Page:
Client Found Through Friend #2: Graphic novel publisher

Service offered: Blog post writing

Price: $200/month retainer for writing one blog post per month and managing Facebook and Twitter account

#4 CloudPeeps

Since 2015, I’ve found about nine clients through CloudPeeps, ona talent platform for freelancers. It’s like a much higher quality Upwork job board, where they thoroughly vet both the clients and the freelancers.

CloudPeeps Client #1: Online publisher

Service offered: Blog post writing

Price: $250 per 2,500-word blog post

CloudPeeps Client #2: App creator

Service offered: Ebook writing

Price: $1,200 for a 10-page ebook

CloudPeeps Client #3: Food startup

Service offered: Social media marketing

Price: $40/hour up to $500/month

#5 Skyword

Skyword is a content writing mill, but it is high-quality and pays pretty well. I worked with them in the first year of my freelance writing career. You have to apply and get approved to be added to their freelance writer pool. Then, they’ll invite you to programs you qualify for. Once you are inside that program, you have to snag writing assignments as they become available. This was the most stressful part for me because assignments went fast.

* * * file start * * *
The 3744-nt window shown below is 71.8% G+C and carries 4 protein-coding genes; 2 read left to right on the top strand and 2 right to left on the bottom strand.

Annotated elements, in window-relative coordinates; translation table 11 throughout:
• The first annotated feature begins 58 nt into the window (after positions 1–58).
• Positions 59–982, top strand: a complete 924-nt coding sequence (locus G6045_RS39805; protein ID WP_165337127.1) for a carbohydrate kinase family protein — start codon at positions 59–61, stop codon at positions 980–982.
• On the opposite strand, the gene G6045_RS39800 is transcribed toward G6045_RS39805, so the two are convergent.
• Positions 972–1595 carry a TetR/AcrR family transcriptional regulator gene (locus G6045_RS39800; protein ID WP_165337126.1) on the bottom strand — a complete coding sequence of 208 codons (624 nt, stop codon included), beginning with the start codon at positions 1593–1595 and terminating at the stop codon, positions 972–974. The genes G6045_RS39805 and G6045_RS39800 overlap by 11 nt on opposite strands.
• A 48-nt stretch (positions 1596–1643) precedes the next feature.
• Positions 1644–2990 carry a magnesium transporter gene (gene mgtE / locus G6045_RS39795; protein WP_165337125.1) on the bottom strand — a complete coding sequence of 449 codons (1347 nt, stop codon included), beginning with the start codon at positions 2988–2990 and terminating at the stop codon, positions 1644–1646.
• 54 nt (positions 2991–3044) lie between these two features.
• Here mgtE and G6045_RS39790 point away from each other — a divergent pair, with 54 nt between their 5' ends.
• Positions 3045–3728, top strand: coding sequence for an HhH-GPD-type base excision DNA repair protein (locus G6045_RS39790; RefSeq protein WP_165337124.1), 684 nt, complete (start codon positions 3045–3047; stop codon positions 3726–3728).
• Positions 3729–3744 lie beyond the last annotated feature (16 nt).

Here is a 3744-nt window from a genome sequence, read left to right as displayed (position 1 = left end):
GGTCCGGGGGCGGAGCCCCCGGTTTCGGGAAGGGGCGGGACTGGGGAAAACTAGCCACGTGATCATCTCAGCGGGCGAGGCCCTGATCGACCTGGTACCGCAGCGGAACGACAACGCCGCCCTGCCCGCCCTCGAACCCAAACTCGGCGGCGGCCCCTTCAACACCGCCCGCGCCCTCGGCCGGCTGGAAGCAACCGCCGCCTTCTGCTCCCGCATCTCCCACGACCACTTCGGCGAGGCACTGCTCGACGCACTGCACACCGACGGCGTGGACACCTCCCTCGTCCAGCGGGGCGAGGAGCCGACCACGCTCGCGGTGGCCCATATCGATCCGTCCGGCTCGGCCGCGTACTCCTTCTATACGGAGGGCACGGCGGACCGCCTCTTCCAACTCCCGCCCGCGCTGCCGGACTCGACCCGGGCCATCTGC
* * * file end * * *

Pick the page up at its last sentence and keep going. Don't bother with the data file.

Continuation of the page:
Skyword Client #1: Major credit card company

Service offered: Blog post writing

Price: $100 per 300- to 500-word piece

Skyword Client #2: Translation technology company

Service offered: Blog post writing

#6 Fiverr

Fiverr, as its name implies, allows freelancers to sell services for $5 each. But you can actually price for much higher if you want. The key is including lots of add-ons and making your base offer so limiting that clients really have to buy the add-ons for it to even be worth it for them.

Service offered: Voiceovers

Price: $45 per one-minute voiceover

#7 Small content marketing agency (connected with it via an existing client)

The great thing about freelancing is that as you get more clients, those clients beget more clients. They start referring you for other projects. In this case, I was working with an editor who had her own content marketing agency on the side. She recruited me to write for her agency.

Small Content Marketing Agency Client #1: Web designer